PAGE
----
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Southern Historical Society Papers, Volume 18. (ed. Reverend J. William Jones) 2 0 Browse Search
Rebellion Record: a Diary of American Events: Documents and Narratives, Volume 8. (ed. Frank Moore) 2 0 Browse Search
Lydia Maria Child, Letters of Lydia Maria Child (ed. John Greenleaf Whittier, Wendell Phillips, Harriet Winslow Sewall) 2 2 Browse Search
The writings of John Greenleaf Whittier, Volume 4. (ed. John Greenleaf Whittier) 2 0 Browse Search
Southern Historical Society Papers, Volume 25. (ed. Reverend J. William Jones) 2 0 Browse Search
The Daily Dispatch: July 17, 1861., [Electronic resource] 1 1 Browse Search
The writings of John Greenleaf Whittier, Volume 6. (ed. John Greenleaf Whittier) 1 1 Browse Search
Benson J. Lossing, Pictorial Field Book of the Civil War. Volume 2. 1 1 Browse Search
Thomas Wentworth Higginson, Atlantic Essays 1 1 Browse Search
James Parton, Horace Greeley, T. W. Higginson, J. S. C. Abbott, E. M. Hoppin, William Winter, Theodore Tilton, Fanny Fern, Grace Greenwood, Mrs. E. C. Stanton, Women of the age; being natives of the lives and deeds of the most prominent women of the present gentlemen 1 1 Browse Search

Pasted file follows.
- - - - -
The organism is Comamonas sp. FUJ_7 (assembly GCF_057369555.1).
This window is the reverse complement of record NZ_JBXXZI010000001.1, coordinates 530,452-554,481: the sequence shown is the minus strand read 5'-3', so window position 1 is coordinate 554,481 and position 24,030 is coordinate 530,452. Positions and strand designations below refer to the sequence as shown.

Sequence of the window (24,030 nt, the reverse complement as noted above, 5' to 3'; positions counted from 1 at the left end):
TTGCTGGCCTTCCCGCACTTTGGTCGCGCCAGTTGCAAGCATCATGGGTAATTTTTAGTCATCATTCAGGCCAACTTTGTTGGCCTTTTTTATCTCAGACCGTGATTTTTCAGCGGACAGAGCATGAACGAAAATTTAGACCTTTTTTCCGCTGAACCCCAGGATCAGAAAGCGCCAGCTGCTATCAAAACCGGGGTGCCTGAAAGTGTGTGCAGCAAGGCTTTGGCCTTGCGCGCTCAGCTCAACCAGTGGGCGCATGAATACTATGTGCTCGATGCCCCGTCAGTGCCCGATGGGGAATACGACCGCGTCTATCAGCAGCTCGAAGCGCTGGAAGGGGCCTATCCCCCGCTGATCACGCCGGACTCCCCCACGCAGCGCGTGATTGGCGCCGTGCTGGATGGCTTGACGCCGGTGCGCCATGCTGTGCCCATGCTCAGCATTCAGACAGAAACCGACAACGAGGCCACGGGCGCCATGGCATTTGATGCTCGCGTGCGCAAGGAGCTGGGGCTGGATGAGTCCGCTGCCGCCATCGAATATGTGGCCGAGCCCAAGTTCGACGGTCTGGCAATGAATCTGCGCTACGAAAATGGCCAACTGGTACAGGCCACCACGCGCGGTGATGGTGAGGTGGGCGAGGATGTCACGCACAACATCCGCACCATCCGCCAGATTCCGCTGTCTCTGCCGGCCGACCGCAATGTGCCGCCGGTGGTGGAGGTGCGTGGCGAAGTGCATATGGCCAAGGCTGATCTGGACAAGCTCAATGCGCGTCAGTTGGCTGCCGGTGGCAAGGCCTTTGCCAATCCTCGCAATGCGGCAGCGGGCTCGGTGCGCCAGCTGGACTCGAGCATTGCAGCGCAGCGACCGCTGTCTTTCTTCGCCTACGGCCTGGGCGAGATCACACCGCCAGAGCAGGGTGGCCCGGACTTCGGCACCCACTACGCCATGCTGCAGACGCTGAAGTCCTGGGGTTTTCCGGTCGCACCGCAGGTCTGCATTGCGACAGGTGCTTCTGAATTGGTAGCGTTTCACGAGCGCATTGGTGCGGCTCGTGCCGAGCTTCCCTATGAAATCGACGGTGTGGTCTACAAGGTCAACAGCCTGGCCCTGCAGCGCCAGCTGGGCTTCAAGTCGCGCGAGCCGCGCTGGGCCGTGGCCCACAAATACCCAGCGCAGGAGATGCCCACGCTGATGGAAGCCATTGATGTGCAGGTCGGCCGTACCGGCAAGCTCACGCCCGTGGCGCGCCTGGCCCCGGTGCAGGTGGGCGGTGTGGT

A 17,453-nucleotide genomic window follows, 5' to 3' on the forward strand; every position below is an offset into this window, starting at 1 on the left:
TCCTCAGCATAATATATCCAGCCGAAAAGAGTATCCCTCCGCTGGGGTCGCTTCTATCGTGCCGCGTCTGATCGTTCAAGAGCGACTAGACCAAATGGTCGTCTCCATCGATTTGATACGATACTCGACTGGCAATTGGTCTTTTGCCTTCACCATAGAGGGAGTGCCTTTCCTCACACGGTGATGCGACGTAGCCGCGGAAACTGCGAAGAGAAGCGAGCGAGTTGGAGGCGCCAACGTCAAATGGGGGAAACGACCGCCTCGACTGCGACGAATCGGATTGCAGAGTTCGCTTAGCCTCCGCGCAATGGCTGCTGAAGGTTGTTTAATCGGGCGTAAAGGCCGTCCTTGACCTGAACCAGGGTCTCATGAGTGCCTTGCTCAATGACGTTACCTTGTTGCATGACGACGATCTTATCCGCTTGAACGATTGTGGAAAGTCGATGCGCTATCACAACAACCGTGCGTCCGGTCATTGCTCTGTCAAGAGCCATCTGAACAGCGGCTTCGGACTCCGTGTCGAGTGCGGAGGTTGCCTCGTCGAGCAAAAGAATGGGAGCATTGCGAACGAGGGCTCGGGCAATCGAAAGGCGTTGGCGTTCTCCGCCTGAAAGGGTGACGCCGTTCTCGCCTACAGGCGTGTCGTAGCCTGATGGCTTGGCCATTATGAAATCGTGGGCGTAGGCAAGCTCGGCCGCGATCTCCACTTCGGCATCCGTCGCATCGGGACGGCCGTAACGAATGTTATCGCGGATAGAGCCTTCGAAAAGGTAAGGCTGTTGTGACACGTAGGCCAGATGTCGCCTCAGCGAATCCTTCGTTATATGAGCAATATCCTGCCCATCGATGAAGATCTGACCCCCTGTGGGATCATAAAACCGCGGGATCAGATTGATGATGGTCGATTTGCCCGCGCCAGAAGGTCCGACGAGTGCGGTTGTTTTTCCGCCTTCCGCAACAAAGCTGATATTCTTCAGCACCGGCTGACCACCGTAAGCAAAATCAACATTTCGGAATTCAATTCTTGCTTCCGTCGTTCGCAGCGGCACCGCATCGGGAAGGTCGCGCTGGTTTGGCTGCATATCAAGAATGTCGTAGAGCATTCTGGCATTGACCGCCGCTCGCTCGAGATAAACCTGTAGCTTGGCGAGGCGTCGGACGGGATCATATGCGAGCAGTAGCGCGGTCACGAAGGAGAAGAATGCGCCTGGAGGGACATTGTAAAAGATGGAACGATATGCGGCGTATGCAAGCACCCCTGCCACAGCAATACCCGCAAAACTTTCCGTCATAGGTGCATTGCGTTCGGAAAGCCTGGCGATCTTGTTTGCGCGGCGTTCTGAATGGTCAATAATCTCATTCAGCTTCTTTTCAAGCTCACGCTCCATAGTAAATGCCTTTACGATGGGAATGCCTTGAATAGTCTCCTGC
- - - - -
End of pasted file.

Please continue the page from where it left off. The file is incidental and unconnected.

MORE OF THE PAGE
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Browsing named entities in The writings of John Greenleaf Whittier, Volume 6. (ed. John Greenleaf Whittier). You can also browse the collection for Guion or search for Guion in all documents.

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The writings of John Greenleaf Whittier, Volume 6. (ed. John Greenleaf Whittier), Personal Sketches and tributes (search)
loved the old mystics, and lingered with curious interest and sympathy over the writings of Bohme, Swedenborg, Molinos, and Woolman. Yet this marked speculative tendency seemed not in the slightest degree to affect her practical activities. Her mysticism and realism ran in close parallel lines without interfering with each other. With strong rationalistic tendencies from education and conviction, she found herself in spiritual accord with the pious introversion of Thomas a Kempis and Madame Guion. She was fond of Christmas Eve stories, of warnings, signs, and spiritual intimations, her half belief in which sometimes seemed like credulity to her auditors. James Russell Lowell, in his tender tribute to her, playfully alludes to this characteristic:— She has such a musical taste that she'll go Any distance to hear one who draws a long bow. She will swallow a wonder by mere might and main. In 1859 the descent of John Brown upon Harper's Ferry, and his capture, trial, and dea